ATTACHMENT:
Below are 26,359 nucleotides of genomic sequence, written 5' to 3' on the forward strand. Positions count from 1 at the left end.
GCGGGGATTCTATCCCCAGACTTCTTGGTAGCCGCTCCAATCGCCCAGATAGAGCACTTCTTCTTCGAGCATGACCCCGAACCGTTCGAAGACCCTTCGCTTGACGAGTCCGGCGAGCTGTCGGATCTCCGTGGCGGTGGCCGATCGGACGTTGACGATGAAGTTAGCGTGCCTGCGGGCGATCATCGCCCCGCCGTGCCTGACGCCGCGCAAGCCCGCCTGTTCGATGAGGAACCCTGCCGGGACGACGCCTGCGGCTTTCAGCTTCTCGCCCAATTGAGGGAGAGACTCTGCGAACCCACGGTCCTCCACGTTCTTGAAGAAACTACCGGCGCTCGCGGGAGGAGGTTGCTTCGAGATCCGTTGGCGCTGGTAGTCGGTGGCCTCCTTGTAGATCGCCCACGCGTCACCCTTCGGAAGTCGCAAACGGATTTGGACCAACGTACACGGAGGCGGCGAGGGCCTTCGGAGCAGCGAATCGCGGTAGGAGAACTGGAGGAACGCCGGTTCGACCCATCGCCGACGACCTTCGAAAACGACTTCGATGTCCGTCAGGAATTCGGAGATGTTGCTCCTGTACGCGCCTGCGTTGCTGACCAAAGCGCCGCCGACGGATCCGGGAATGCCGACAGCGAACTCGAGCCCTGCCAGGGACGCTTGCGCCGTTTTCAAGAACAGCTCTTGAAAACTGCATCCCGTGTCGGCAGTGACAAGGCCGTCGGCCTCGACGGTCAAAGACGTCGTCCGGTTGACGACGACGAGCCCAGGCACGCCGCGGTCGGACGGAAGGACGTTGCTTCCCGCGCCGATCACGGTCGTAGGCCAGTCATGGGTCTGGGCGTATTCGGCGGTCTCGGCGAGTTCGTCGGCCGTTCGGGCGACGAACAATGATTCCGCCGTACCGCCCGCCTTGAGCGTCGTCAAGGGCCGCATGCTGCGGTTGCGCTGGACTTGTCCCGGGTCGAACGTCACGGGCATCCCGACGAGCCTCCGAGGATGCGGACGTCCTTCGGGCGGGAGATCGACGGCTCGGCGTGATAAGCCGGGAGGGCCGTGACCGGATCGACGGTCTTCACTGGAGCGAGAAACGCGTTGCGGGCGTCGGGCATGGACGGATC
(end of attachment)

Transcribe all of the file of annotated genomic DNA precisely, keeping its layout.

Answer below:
Below are 26,359 nucleotides of genomic sequence, written 5' to 3' on the forward strand. Positions count from 1 at the left end.
GCGGGGATTCTATCCCCAGACTTCTTGGTAGCCGCTCCAATCGCCCAGATAGAGCACTTCTTCTTCGAGCATGACCCCGAACCGTTCGAAGACCCTTCGCTTGACGAGTCCGGCGAGCTGTCGGATCTCCGTGGCGGTGGCCGATCGGACGTTGACGATGAAGTTAGCGTGCCTGCGGGCGATCATCGCCCCGCCGTGCCTGACGCCGCGCAAGCCCGCCTGTTCGATGAGGAACCCTGCCGGGACGACGCCTGCGGCTTTCAGCTTCTCGCCCAATTGAGGGAGAGACTCTGCGAACCCACGGTCCTCCACGTTCTTGAAGAAACTACCGGCGCTCGCGGGAGGAGGTTGCTTCGAGATCCGTTGGCGCTGGTAGTCGGTGGCCTCCTTGTAGATCGCCCACGCGTCACCCTTCGGAAGTCGCAAACGGATTTGGACCAACGTACACGGAGGCGGCGAGGGCCTTCGGAGCAGCGAATCGCGGTAGGAGAACTGGAGGAACGCCGGTTCGACCCATCGCCGACGACCTTCGAAAACGACTTCGATGTCCGTCAGGAATTCGGAGATGTTGCTCCTGTACGCGCCTGCGTTGCTGACCAAAGCGCCGCCGACGGATCCGGGAATGCCGACAGCGAACTCGAGCCCTGCCAGGGACGCTTGCGCCGTTTTCAAGAACAGCTCTTGAAAACTGCATCCCGTGTCGGCAGTGACAAGGCCGTCGGCCTCGACGGTCAAAGACGTCGTCCGGTTGACGACGACGAGCCCAGGCACGCCGCGGTCGGACGGAAGGACGTTGCTTCCCGCGCCGATCACGGTCGTAGGCCAGTCATGGGTCTGGGCGTATTCGGCGGTCTCGGCGAGTTCGTCGGCCGTTCGGGCGACGAACAATGATTCCGCCGTACCGCCCGCCTTGAGCGTCGTCAAGGGCCGCATGCTGCGGTTGCGCTGGACTTGTCCCGGGTCGAACGTCACGGGCATCCCGACGAGCCTCCGAGGATGCGGACGTCCTTCGGGCGGGAGATCGACGGCTCGGCGTGATAAGCCGGGAGGGCCGTGACCGGATCGACGGTCTTCACTGGAGCGAGAAACGCGTTGCGGGCGTCGGGCATGGACGGATC